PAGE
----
People often see caring for someone as detracting from their everyday work. Particularly when it comes to caring for elderly and dependent parents. Some companies even consider caregivers’ activities to be a ‘distraction’. Many believe that these activities have a direct impact on employee productivity.
But the opposite is true. Caregivers develop skills and attitudes (from empathy and problem solving to leadership) through caregiving activities. People can also apply those skills at work. This impacts positively on their productivity.
The number of informal caregivers is on the rise in the UK. Currently, around one in ten people are caregivers, contributing £119 million to the economy every year. What’s more, according to recent government research, 64% of people caring for parents are also in work.
“We all have complex lives. But when we leverage our life experiences, we can boost our capabilities and acquire new transferable skills that are often in demand in businesses today”, explains Riccarda Zezza, Lifeed CEO, in an interview with the Italian newspaper Avvenire.
Caregivers develops skills that are useful at work
It’s time for companies to start considering caregiving as an opportunity, rather than a problem. Workers have the opportunity to maximize their caregiving experiences at work, “developing their resilience, listening, empathy and leadership skills as well as a greater awareness of their resources”.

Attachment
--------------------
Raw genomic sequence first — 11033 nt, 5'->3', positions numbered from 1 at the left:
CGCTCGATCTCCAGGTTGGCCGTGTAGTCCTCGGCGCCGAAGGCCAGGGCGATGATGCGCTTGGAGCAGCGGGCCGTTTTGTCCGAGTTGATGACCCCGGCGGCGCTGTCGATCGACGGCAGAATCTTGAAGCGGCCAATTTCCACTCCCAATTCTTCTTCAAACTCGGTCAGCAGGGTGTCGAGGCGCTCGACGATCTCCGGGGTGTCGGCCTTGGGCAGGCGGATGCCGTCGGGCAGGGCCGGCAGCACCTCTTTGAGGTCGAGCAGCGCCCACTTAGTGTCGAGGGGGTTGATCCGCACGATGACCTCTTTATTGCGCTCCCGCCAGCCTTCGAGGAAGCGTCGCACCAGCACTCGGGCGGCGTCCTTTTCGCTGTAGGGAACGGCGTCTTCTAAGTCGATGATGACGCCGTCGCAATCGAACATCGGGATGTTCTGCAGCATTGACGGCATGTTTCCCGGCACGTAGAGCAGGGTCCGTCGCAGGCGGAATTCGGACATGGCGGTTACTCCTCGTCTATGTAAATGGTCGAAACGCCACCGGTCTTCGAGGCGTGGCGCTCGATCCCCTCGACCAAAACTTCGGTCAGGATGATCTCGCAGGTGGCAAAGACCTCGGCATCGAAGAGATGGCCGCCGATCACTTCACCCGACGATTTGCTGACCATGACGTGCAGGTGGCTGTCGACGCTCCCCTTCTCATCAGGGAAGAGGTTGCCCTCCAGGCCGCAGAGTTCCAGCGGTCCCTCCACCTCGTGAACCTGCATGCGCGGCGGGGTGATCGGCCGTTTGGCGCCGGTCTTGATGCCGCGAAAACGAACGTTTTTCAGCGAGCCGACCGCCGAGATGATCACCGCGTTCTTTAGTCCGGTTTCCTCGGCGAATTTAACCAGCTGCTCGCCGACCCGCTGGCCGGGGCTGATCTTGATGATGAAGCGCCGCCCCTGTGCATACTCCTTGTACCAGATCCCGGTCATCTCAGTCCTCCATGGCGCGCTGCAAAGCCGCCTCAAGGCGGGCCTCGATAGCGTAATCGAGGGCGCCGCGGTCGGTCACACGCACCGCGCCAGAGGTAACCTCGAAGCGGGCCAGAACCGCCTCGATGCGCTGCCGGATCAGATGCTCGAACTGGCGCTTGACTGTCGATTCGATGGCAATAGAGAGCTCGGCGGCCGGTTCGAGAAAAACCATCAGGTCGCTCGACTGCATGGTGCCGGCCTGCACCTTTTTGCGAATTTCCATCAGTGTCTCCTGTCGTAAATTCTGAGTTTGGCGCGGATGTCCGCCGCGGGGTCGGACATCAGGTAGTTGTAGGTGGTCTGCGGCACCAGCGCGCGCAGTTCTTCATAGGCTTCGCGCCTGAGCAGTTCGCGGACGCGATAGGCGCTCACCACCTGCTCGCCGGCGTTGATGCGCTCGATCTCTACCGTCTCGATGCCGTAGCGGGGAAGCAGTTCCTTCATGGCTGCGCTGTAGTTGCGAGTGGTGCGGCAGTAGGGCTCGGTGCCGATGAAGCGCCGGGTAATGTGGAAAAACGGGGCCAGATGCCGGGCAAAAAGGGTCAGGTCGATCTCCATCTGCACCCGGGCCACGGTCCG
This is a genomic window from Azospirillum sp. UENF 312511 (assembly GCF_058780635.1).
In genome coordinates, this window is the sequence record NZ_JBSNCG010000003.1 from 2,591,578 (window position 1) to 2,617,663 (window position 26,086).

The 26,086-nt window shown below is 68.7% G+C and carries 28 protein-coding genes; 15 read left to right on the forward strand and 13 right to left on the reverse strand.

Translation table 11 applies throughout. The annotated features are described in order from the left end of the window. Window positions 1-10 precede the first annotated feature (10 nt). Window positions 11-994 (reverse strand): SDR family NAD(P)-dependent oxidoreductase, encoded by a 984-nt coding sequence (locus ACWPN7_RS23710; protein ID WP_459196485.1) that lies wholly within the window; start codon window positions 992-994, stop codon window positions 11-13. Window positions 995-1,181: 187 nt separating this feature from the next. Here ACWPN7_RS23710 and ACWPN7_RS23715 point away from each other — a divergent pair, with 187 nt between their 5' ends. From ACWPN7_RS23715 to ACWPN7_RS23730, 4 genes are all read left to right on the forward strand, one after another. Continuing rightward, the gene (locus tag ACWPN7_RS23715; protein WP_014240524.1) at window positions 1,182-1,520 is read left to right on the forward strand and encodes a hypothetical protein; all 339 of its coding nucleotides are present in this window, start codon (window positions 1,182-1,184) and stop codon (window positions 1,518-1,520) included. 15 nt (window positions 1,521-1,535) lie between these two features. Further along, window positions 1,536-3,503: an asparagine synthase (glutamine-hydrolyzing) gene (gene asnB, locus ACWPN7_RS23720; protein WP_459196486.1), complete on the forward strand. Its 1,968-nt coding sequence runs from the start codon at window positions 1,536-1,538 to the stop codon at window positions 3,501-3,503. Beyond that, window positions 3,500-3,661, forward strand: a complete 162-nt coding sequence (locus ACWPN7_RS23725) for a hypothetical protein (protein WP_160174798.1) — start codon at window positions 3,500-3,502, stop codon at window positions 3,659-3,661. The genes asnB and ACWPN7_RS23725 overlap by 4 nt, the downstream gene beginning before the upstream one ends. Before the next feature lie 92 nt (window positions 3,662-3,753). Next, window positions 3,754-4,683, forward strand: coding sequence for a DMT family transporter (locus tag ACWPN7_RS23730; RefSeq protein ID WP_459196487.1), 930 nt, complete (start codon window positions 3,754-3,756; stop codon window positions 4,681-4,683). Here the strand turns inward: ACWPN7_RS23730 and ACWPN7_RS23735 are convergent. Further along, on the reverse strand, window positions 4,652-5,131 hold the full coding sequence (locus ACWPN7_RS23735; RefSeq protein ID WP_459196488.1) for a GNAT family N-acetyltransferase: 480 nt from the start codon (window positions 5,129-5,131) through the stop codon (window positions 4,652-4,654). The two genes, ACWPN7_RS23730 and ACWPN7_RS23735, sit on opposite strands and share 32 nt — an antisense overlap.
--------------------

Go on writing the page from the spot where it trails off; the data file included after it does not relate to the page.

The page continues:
UniCredit has seen this double advantage for their employees and company. As part of their welfare initiatives, they have chosen to implement Lifeed Caregivers. Monica Carta, Head of Welfare at UniCredit, told Avvenire that the journey “gave good results in terms of new energy and skills made available by working caregivers”.
Lifeed programs have also been useful for Enel employees, with over 530 people taking part. It’s created opportunities for people to “reconcile their identities and manage the complexity that caregivers face”, says Raffaella Poggi D’Angelo, People Care and Diversity Manager at Enel.